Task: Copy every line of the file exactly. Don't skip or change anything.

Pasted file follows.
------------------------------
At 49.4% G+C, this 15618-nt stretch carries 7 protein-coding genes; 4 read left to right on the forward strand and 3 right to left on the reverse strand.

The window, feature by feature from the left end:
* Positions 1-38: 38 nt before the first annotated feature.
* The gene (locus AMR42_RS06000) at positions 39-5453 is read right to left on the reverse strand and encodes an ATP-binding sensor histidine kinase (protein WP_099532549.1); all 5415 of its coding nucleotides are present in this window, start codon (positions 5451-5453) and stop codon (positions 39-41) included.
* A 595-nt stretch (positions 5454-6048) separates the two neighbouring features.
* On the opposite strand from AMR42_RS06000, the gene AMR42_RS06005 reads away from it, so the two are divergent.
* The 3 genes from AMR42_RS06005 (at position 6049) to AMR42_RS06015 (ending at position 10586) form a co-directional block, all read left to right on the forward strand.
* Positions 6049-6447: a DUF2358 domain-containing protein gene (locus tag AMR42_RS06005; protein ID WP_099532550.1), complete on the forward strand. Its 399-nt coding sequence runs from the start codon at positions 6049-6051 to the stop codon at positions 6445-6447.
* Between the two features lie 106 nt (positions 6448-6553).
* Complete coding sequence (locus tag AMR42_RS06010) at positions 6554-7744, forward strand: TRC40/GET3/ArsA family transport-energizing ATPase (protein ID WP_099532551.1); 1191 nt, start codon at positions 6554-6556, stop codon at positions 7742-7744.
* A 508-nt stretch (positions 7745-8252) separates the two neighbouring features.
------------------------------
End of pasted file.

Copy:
At 49.4% G+C, this 15618-nt stretch carries 7 protein-coding genes; 4 read left to right on the forward strand and 3 right to left on the reverse strand.

The window, feature by feature from the left end:
* Positions 1-38: 38 nt before the first annotated feature.
* The gene (locus AMR42_RS06000) at positions 39-5453 is read right to left on the reverse strand and encodes an ATP-binding sensor histidine kinase (protein WP_099532549.1); all 5415 of its coding nucleotides are present in this window, start codon (positions 5451-5453) and stop codon (positions 39-41) included.
* A 595-nt stretch (positions 5454-6048) separates the two neighbouring features.
* On the opposite strand from AMR42_RS06000, the gene AMR42_RS06005 reads away from it, so the two are divergent.
* The 3 genes from AMR42_RS06005 (at position 6049) to AMR42_RS06015 (ending at position 10586) form a co-directional block, all read left to right on the forward strand.
* Positions 6049-6447: a DUF2358 domain-containing protein gene (locus tag AMR42_RS06005; protein ID WP_099532550.1), complete on the forward strand. Its 399-nt coding sequence runs from the start codon at positions 6049-6051 to the stop codon at positions 6445-6447.
* Between the two features lie 106 nt (positions 6448-6553).
* Complete coding sequence (locus tag AMR42_RS06010) at positions 6554-7744, forward strand: TRC40/GET3/ArsA family transport-energizing ATPase (protein ID WP_099532551.1); 1191 nt, start codon at positions 6554-6556, stop codon at positions 7742-7744.
* A 508-nt stretch (positions 7745-8252) separates the two neighbouring features.